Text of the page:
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Humanising Language Teaching
Humanising Language Teaching
Humanising Language Teaching

Great Bits of Creative Instruction in a Communicative Classroom

joint article by teachers who attended a Pilgrims course in 2012, edited by Claudia Bustos


Stretching lexis
Chunk food for the brain
Skeleton chunks
A good gossip
Closing note


We are eight teachers from Slovakia, Spain, Poland, Greece, Greenland and Germany. We teach not only in primary and secondary schools, but also in adults’ education. No matter how different our backgrounds might be, our students seem to have the same problems in all four communicative skills. How much effective and real their oral production could seem by just adding a couple of fixed expressions in between, softeners. Often they ask: What does this word mean? The answer is: Well, it depends on the context. Learners tend to get frustrated. So why not start teaching them chunks in a fun way and from the beginning?

Another issue we all observe in the classroom is that learners often listen to their teacher but don’t listen to their classmates and this takes up time and energy as we have to repeat. The solution to this problem: listen actively; everybody likes a good gossip, so why not let them do what they enjoy and learn English at the same time?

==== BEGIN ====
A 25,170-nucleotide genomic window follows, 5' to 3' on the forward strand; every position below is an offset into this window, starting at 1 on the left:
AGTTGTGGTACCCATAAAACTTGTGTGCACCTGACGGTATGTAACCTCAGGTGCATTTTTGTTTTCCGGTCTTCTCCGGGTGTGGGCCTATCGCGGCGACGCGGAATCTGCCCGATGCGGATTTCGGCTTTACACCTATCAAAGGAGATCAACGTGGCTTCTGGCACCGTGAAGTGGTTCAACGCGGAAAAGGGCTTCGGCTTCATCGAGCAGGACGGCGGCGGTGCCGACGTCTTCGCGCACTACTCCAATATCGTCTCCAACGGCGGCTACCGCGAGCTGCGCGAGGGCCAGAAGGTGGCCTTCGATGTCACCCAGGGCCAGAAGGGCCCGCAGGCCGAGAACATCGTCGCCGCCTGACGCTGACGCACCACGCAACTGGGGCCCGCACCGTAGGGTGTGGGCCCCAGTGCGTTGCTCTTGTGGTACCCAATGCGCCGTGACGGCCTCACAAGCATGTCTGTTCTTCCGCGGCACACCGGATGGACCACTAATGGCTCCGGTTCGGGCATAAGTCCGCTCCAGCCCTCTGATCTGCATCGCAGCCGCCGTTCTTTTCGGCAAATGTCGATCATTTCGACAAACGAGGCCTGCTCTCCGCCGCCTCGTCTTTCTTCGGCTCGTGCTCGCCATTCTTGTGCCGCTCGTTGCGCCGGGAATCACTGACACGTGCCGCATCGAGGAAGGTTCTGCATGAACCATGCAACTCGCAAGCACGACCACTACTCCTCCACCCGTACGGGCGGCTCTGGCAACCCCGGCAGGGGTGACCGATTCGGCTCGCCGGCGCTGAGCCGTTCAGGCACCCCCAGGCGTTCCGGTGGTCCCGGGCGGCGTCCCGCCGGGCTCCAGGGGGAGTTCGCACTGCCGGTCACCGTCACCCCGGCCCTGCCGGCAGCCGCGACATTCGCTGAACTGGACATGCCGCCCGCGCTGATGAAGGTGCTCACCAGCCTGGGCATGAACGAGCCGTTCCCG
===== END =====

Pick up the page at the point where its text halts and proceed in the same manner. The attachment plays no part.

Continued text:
Together with Paul Davis, our inspiring teacher trainer, we created the following lesson plans called “Stretching lexis”, “Chunk food for the brain”, “Skeleton chunks” and “A good gossip”.

Stretching lexis

Authors: Brita Toft Hyldgaard, Lydia Houghton


Level: Beginners

Time: 10 – 20 minutes, depending on the number of learners in the class.

Outcome: Recycling and revising vocabulary. Practising any given grammar structure. Lexical chunking.

Before class: Make word cards using vocabulary from a text you have just finished with the class.

In class:

  1. Have learners form a circle.
  2. Lay word cards faced down on the floor.
  3. Ask learners to pick up one card each.
  4. Ask one learner at the time to read the word on the word card.
  5. Choose 4 – 5 words and discuss in which context these words appeared in the text. Explain that the same words can appear in many different contexts and chunks.
  6. Pick up a word card yourself. Demonstrate how to make a chunk with the word (e.g. ‘a green bike’).
  7. Have learners think of a new chunk with their word on the word card (without sharing it with a partner).
  8. Show the learners a stem of the grammar structure(e.g. ‘For my last birthday I had a …’). Have the learners repeat the stem.
  9. Model the activity with the first couple of learners in the circle.
  10. Have the learners repeat the grammar structure and their chunk in the order they are sitting in the circle.